The decay was worst close to the waterfront, though in its very midst I could spy the white belfry of a fairly well-preserved brick structure which looked like a small factory. The harbour, long clogged with sand, was enclosed by an ancient stone breakwater; on which I could begin to discern the minute forms of a few seated fishermen, and at whose end were what looked like the foundations of a bygone lighthouse. A sandy tongue had formed inside this barrier, and upon it I saw a few decrepit cabins, moored dories, and scattered lobster-pots. The only deep water seemed to be where the river poured out past the belfried structure and turned southward to join the ocean at the breakwater’s end.
Here and there the ruins of wharves jutted out from the shore to end in indeterminate rottenness, those farthest south seeming the most decayed. And far out at sea, despite a high tide, I glimpsed a long, black line scarcely rising above the water yet carrying a suggestion of odd latent malignancy. This, I knew, must be Devil Reef.
Devil Reef figures prominently as the site of Innsmouth’s hideous legends, a place frequented by the Deep Ones.
The other thread that seems prominent for future issues of Providence comes from H.P. Lovecraft’s short story “The Shunned House.” Based around the New England Vampire Panic, a 1598 French werewolf legend from Rev. Sabine Baring Gould‘s 1865 study of werewolf folklore The Book of Were-Wolves, and an actual old house in Providence, RI. Weaving these elements together, Lovecraft traces the illness and doom that comes to a family that lives in a house with a weird history, tracing back to a probable warlock named Etienne Roulet – and to the monstrous thing growing in the cellar that has been feeding off of the house’s occupants.
In Providence #2 (P12,p1) Suydam mentions Etienne Roulet, from “The Shunned House,” as the person who brought Providence‘s analog for Lovecraft’s Necronomicon to New England. Later, in Suydam’s pamphlet (P33-40), it is clarified at length that in Roulet brought the English publication of Hali’s Booke of the Wisdom of the Stars from France to Rhode Island in 1686, and was part of the founding of a magical society there, tying together Roulet with two of Lovecraft’s other sorcerers: Joseph Curwen from The Case of Charles Dexter Ward and Keziah Mason from “The Dreams in the Witch House.” The last page of Providence #2 trails off on the address of the titular Shunned House, still standing at 135 Benefit Street in Providence, RI.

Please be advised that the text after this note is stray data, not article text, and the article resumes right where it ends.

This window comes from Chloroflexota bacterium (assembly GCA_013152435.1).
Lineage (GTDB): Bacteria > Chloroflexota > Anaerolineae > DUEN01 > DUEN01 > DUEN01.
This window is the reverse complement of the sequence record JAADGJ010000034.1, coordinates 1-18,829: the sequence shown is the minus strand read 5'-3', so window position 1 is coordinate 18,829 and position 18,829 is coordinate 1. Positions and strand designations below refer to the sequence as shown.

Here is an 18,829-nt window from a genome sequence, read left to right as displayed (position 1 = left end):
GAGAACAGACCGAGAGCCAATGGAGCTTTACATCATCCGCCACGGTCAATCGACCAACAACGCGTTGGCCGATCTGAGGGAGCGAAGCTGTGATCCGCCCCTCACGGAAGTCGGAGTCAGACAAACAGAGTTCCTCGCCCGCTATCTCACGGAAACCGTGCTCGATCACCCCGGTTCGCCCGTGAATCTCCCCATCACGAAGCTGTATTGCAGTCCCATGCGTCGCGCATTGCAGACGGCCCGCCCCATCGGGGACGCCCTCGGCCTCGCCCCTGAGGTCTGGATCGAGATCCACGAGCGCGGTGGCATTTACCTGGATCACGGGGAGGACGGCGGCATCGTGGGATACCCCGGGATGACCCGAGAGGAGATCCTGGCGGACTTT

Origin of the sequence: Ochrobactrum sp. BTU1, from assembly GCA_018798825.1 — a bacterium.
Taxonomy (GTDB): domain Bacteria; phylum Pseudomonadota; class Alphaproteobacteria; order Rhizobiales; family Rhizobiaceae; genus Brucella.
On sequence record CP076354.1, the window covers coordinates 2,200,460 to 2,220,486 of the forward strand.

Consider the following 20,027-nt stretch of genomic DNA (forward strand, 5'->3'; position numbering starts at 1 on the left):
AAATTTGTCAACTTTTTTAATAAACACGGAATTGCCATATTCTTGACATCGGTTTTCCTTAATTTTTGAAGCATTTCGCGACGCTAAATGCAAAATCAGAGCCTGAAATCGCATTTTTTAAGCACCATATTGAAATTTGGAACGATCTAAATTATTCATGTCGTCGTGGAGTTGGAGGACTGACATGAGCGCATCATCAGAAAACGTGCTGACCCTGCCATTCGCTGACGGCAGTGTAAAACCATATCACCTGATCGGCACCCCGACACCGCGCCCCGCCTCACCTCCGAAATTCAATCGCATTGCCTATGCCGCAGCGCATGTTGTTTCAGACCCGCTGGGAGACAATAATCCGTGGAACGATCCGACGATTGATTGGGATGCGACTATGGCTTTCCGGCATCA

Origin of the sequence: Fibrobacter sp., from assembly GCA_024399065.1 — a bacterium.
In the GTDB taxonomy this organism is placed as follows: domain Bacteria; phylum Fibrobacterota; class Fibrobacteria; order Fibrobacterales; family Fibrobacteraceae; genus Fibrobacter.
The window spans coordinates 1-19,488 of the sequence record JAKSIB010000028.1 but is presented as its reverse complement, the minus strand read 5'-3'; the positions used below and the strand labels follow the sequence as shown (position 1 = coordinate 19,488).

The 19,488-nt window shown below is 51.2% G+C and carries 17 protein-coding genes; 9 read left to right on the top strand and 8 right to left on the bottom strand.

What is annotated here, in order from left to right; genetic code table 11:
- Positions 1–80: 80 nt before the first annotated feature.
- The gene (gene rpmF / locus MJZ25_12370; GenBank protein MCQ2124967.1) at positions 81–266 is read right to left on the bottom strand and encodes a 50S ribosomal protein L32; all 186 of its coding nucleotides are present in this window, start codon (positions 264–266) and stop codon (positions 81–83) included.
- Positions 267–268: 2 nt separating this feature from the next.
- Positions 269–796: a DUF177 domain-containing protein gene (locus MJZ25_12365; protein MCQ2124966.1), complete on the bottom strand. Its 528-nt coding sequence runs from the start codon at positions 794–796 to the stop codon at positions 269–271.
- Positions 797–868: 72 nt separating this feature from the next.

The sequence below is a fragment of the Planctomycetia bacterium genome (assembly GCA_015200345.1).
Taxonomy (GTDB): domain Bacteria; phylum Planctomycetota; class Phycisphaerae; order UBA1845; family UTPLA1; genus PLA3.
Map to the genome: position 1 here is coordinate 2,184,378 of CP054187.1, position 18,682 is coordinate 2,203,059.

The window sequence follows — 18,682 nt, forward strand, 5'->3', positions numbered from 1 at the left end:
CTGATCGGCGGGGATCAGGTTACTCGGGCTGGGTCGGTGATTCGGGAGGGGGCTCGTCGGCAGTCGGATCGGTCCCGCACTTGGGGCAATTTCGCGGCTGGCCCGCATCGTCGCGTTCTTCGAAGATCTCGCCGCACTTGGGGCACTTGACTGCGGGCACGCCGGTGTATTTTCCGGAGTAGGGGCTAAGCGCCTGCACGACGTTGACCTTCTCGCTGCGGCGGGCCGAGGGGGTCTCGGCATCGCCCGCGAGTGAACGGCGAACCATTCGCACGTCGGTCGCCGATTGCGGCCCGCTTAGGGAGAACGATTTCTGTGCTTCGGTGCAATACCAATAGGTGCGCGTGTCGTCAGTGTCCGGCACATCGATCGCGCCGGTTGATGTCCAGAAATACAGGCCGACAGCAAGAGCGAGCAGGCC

Marblehead, MA was also the inspiration for Lovecraft’s fictional town of Kingsport, which is the setting of several tales, notably “The Terrible Old Man” – which seems to be a particular inspiration for the Portrait variant cover for Providence #3. In that story, a group of would-be thieves break into the house of an ancient sorcerer…and are never heard from again. While the man on the cover does not perfectly match Lovecraft’s description of the terrible old man (what had “long white hair and beard”), but he does resemble an aged version of Etienne Roulet from the pamphlet in the back of Providence #2 – and the tiny bottles on the cover match those that the terrible old man had:
These folk say that on a table in a bare room on the ground floor are many peculiar bottles, in each a small piece of lead suspended pendulum-wise from a string. And they say that the Terrible Old Man talks to these bottles, addressing them by such names as Jack, Scar-Face, Long Tom, Spanish Joe, Peters, and Mate Ellis, and that whenever he speaks to a bottle the little lead pendulum within makes certain definite vibrations as if in answer.
Looking forward to #3 coming out and seeing which threads emerge!